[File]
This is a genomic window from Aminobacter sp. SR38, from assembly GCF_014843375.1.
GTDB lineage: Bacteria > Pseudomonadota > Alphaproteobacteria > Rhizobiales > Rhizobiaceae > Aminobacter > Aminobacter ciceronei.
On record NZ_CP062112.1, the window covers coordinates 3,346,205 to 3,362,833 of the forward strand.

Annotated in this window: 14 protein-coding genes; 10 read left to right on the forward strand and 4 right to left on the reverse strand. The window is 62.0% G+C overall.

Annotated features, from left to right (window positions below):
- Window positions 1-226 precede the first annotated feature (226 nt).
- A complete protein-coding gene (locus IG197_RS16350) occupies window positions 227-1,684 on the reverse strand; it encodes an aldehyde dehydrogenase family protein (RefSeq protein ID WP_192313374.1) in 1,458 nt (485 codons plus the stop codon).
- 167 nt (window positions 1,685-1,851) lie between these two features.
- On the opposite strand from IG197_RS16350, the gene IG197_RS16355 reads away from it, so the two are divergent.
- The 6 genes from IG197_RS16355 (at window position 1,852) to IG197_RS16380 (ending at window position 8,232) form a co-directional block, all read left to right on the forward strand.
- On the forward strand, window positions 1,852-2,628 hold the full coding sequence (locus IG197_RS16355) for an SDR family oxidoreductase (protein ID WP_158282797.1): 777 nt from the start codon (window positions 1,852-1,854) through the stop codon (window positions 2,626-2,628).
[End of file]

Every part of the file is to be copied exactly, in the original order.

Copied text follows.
This is a genomic window from Aminobacter sp. SR38, from assembly GCF_014843375.1.
GTDB lineage: Bacteria > Pseudomonadota > Alphaproteobacteria > Rhizobiales > Rhizobiaceae > Aminobacter > Aminobacter ciceronei.
On record NZ_CP062112.1, the window covers coordinates 3,346,205 to 3,362,833 of the forward strand.

Annotated in this window: 14 protein-coding genes; 10 read left to right on the forward strand and 4 right to left on the reverse strand. The window is 62.0% G+C overall.

Annotated features, from left to right (window positions below):
- Window positions 1-226 precede the first annotated feature (226 nt).
- A complete protein-coding gene (locus IG197_RS16350) occupies window positions 227-1,684 on the reverse strand; it encodes an aldehyde dehydrogenase family protein (RefSeq protein ID WP_192313374.1) in 1,458 nt (485 codons plus the stop codon).
- 167 nt (window positions 1,685-1,851) lie between these two features.
- On the opposite strand from IG197_RS16350, the gene IG197_RS16355 reads away from it, so the two are divergent.
- The 6 genes from IG197_RS16355 (at window position 1,852) to IG197_RS16380 (ending at window position 8,232) form a co-directional block, all read left to right on the forward strand.
- On the forward strand, window positions 1,852-2,628 hold the full coding sequence (locus IG197_RS16355) for an SDR family oxidoreductase (protein ID WP_158282797.1): 777 nt from the start codon (window positions 1,852-1,854) through the stop codon (window positions 2,626-2,628).